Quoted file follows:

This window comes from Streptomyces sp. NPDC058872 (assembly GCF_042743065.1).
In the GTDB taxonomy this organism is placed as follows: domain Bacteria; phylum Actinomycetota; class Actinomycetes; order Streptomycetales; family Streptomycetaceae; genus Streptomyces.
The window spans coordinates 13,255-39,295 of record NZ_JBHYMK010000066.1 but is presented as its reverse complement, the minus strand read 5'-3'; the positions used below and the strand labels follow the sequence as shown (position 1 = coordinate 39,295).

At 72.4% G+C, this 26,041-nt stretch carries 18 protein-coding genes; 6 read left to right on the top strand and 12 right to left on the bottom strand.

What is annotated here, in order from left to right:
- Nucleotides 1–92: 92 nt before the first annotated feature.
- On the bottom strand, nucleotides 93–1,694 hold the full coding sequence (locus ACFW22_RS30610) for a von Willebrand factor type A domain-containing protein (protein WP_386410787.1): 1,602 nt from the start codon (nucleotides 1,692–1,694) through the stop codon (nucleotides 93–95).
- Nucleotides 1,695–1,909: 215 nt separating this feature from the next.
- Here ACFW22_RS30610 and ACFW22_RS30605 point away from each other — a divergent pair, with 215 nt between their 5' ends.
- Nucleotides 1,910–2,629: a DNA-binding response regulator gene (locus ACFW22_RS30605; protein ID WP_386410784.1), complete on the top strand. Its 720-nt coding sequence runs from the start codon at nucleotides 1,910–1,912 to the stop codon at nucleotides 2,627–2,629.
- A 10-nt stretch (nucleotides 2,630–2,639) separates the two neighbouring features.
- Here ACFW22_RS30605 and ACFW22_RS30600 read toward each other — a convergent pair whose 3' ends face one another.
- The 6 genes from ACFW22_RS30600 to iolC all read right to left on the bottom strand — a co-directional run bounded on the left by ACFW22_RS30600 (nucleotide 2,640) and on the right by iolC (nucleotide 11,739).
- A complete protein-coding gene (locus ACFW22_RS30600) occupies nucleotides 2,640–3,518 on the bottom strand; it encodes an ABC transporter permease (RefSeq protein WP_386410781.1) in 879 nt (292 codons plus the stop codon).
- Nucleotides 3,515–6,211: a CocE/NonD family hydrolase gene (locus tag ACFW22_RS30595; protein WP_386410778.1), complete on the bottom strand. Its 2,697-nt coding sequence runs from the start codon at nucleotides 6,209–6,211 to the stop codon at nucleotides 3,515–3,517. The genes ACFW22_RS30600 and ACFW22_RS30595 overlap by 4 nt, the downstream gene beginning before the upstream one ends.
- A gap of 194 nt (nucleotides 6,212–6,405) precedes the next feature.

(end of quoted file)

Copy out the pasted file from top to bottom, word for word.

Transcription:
This window comes from Streptomyces sp. NPDC058872 (assembly GCF_042743065.1).
In the GTDB taxonomy this organism is placed as follows: domain Bacteria; phylum Actinomycetota; class Actinomycetes; order Streptomycetales; family Streptomycetaceae; genus Streptomyces.
The window spans coordinates 13,255-39,295 of record NZ_JBHYMK010000066.1 but is presented as its reverse complement, the minus strand read 5'-3'; the positions used below and the strand labels follow the sequence as shown (position 1 = coordinate 39,295).

At 72.4% G+C, this 26,041-nt stretch carries 18 protein-coding genes; 6 read left to right on the top strand and 12 right to left on the bottom strand.

What is annotated here, in order from left to right:
- Nucleotides 1–92: 92 nt before the first annotated feature.
- On the bottom strand, nucleotides 93–1,694 hold the full coding sequence (locus ACFW22_RS30610) for a von Willebrand factor type A domain-containing protein (protein WP_386410787.1): 1,602 nt from the start codon (nucleotides 1,692–1,694) through the stop codon (nucleotides 93–95).
- Nucleotides 1,695–1,909: 215 nt separating this feature from the next.
- Here ACFW22_RS30610 and ACFW22_RS30605 point away from each other — a divergent pair, with 215 nt between their 5' ends.
- Nucleotides 1,910–2,629: a DNA-binding response regulator gene (locus ACFW22_RS30605; protein ID WP_386410784.1), complete on the top strand. Its 720-nt coding sequence runs from the start codon at nucleotides 1,910–1,912 to the stop codon at nucleotides 2,627–2,629.
- A 10-nt stretch (nucleotides 2,630–2,639) separates the two neighbouring features.
- Here ACFW22_RS30605 and ACFW22_RS30600 read toward each other — a convergent pair whose 3' ends face one another.
- The 6 genes from ACFW22_RS30600 to iolC all read right to left on the bottom strand — a co-directional run bounded on the left by ACFW22_RS30600 (nucleotide 2,640) and on the right by iolC (nucleotide 11,739).
- A complete protein-coding gene (locus ACFW22_RS30600) occupies nucleotides 2,640–3,518 on the bottom strand; it encodes an ABC transporter permease (RefSeq protein WP_386410781.1) in 879 nt (292 codons plus the stop codon).
- Nucleotides 3,515–6,211: a CocE/NonD family hydrolase gene (locus tag ACFW22_RS30595; protein WP_386410778.1), complete on the bottom strand. Its 2,697-nt coding sequence runs from the start codon at nucleotides 6,209–6,211 to the stop codon at nucleotides 3,515–3,517. The genes ACFW22_RS30600 and ACFW22_RS30595 overlap by 4 nt, the downstream gene beginning before the upstream one ends.
- A gap of 194 nt (nucleotides 6,212–6,405) precedes the next feature.